British Airways Stopped Cello from Flying as it Didn’t Have a Tourism Visa

A Swiss cellist was stopped from carrying her cello on a British Airways flight - as the instrument did not have the appropriate tourism visa

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British Airways Cello

It has been reported today that a Swiss cellist was stopped from carrying her cello on a British Airways flight from Zurich to Baltimore – as the instrument did not have the appropriate tourism visa for entering the United States.

“I rang BA about a month before the flight and they told me the second seat booked for the cello followed airline policy and I should check-in as normal,” amateur cellist Jane Bever, 35 has told The Independent newspaper.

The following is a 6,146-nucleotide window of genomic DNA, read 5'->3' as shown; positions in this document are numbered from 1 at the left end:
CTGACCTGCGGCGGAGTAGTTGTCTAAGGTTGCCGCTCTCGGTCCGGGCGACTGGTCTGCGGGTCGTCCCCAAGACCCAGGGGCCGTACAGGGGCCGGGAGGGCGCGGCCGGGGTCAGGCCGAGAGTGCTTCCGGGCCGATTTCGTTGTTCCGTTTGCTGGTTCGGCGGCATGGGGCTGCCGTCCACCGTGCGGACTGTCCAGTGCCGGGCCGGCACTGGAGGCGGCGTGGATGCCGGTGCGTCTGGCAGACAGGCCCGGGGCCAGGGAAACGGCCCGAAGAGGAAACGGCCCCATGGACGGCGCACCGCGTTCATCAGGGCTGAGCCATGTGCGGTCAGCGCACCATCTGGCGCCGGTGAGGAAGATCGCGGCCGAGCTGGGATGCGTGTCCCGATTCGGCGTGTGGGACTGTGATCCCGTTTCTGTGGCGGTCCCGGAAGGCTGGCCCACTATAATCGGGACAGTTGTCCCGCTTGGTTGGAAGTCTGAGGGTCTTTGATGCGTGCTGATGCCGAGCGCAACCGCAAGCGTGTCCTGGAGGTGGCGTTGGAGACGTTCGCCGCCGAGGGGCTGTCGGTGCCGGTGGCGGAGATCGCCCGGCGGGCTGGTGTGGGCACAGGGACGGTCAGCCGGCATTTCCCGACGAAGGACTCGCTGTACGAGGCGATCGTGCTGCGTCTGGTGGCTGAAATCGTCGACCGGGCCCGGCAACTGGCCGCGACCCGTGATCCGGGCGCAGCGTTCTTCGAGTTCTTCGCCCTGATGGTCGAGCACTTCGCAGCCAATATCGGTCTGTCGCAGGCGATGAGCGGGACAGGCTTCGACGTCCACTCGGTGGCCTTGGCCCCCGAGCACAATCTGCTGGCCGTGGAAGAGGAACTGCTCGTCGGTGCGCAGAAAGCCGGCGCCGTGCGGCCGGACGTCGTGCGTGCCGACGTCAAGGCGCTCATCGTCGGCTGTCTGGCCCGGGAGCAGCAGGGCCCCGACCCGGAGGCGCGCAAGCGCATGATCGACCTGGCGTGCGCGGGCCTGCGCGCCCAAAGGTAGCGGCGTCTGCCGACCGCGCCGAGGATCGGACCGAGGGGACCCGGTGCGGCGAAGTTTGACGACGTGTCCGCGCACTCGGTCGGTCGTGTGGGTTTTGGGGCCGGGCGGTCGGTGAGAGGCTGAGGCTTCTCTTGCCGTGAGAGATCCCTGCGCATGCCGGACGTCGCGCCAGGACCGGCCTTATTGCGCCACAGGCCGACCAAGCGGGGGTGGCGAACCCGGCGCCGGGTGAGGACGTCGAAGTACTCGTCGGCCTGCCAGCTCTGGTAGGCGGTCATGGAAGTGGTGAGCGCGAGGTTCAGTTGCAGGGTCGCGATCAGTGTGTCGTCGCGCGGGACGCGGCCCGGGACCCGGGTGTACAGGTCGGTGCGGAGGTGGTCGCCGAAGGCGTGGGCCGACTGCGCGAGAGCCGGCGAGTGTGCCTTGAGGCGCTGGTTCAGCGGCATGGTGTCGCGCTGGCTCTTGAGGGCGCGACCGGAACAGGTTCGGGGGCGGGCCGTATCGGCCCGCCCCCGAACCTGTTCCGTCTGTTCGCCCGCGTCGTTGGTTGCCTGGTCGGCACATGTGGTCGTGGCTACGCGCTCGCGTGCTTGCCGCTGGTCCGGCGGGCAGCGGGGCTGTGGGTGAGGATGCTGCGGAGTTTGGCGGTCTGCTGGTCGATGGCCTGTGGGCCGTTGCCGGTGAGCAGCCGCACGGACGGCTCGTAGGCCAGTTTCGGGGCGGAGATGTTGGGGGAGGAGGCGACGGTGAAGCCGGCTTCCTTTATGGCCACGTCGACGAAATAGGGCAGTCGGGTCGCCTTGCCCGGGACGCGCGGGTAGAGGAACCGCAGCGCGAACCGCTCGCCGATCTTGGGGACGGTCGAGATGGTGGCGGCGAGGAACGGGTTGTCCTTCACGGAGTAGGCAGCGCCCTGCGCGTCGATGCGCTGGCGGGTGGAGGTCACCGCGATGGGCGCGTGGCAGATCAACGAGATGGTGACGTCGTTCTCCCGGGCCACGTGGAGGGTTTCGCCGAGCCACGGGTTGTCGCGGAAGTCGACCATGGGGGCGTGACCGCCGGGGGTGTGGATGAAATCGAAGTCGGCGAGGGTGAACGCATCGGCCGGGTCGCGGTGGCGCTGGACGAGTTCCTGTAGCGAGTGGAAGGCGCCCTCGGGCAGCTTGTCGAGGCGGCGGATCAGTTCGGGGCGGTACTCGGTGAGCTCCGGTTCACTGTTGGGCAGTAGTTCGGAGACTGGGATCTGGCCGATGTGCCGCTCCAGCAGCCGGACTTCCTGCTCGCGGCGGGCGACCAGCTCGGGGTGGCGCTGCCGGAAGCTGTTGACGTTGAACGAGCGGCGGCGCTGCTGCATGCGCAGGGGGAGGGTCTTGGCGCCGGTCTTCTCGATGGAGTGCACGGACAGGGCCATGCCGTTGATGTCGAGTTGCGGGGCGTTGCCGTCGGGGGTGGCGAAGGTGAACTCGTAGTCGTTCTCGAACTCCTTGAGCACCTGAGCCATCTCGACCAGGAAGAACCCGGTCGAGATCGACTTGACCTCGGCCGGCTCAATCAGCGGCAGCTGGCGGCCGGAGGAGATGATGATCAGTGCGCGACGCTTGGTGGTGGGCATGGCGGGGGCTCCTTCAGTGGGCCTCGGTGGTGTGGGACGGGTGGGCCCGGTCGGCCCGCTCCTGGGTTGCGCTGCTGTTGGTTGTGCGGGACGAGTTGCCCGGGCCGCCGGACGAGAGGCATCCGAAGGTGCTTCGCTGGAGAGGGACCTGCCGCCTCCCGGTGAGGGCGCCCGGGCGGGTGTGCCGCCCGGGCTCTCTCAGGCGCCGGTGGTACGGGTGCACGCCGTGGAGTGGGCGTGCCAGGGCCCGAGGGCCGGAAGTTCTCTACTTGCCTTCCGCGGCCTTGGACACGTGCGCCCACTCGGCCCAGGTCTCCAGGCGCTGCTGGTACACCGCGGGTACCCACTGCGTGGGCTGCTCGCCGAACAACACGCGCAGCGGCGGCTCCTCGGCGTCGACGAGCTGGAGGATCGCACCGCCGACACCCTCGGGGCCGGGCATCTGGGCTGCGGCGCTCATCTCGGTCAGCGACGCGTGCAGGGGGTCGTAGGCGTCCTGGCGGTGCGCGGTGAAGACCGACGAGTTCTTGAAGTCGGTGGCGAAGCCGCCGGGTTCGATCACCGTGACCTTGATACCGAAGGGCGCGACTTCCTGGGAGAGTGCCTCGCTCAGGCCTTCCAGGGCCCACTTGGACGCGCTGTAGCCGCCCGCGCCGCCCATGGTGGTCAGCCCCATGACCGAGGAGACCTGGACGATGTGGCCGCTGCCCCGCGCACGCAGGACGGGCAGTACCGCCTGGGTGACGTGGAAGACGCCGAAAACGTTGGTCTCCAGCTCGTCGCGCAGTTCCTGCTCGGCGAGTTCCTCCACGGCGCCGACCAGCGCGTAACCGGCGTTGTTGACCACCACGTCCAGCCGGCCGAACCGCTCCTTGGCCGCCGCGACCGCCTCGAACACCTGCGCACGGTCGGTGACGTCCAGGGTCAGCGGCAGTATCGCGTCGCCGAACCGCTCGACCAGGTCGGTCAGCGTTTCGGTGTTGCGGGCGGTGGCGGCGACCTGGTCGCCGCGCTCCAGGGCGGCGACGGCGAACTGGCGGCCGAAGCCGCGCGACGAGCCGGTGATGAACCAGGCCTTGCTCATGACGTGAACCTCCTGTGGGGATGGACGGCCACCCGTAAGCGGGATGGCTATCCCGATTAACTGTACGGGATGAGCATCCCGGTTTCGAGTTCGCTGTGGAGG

It is understood, however when Ms Bever arrived at Zurich airport on June 16th for her scheduled flight, she was informed that the system needed an ESTA visa attached to the extra seat – as it had been booked in the system under the name ‘Chuck Cello’.

“This was a highly unusual incident which arose after the customer booked a seat for her cello as a named passenger … this is what triggered the requirement for an ESTA from the US government,” a statement from the Airline has read.

It’s understood the musician was left with few options but to fly the next day on United Airlines who it’s believed offered her the fare at half the price quoted by the British carrier.

“I had no problems with United Airlines … the staff were very friendly and even offered to put Chuck Cello in first class!” she has said.

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